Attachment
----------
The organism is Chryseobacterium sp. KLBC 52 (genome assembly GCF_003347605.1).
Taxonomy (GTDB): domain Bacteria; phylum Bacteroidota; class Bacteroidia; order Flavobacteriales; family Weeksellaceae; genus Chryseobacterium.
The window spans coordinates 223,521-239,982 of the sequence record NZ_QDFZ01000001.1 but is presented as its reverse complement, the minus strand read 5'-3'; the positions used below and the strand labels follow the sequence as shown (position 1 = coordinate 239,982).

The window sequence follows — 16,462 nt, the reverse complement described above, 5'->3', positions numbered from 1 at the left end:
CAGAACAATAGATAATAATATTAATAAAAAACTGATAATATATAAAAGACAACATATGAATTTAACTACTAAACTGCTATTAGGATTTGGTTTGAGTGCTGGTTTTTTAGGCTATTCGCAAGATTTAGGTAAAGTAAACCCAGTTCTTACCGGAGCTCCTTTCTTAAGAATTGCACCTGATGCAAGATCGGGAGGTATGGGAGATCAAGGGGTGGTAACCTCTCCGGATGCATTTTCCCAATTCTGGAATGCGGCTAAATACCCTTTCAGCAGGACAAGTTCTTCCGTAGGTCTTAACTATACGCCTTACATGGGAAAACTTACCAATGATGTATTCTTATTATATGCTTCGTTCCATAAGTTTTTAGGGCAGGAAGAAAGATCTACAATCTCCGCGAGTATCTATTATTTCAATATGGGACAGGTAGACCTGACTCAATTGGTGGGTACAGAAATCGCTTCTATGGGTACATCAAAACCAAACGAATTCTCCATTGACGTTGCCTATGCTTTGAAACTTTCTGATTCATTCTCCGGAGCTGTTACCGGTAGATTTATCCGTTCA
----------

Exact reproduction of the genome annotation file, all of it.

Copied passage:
The organism is Chryseobacterium sp. KLBC 52 (genome assembly GCF_003347605.1).
Taxonomy (GTDB): domain Bacteria; phylum Bacteroidota; class Bacteroidia; order Flavobacteriales; family Weeksellaceae; genus Chryseobacterium.
The window spans coordinates 223,521-239,982 of the sequence record NZ_QDFZ01000001.1 but is presented as its reverse complement, the minus strand read 5'-3'; the positions used below and the strand labels follow the sequence as shown (position 1 = coordinate 239,982).

The window sequence follows — 16,462 nt, the reverse complement described above, 5'->3', positions numbered from 1 at the left end:
CAGAACAATAGATAATAATATTAATAAAAAACTGATAATATATAAAAGACAACATATGAATTTAACTACTAAACTGCTATTAGGATTTGGTTTGAGTGCTGGTTTTTTAGGCTATTCGCAAGATTTAGGTAAAGTAAACCCAGTTCTTACCGGAGCTCCTTTCTTAAGAATTGCACCTGATGCAAGATCGGGAGGTATGGGAGATCAAGGGGTGGTAACCTCTCCGGATGCATTTTCCCAATTCTGGAATGCGGCTAAATACCCTTTCAGCAGGACAAGTTCTTCCGTAGGTCTTAACTATACGCCTTACATGGGAAAACTTACCAATGATGTATTCTTATTATATGCTTCGTTCCATAAGTTTTTAGGGCAGGAAGAAAGATCTACAATCTCCGCGAGTATCTATTATTTCAATATGGGACAGGTAGACCTGACTCAATTGGTGGGTACAGAAATCGCTTCTATGGGTACATCAAAACCAAACGAATTCTCCATTGACGTTGCCTATGCTTTGAAACTTTCTGATTCATTCTCCGGAGCTGTTACCGGTAGATTTATCCGTTCA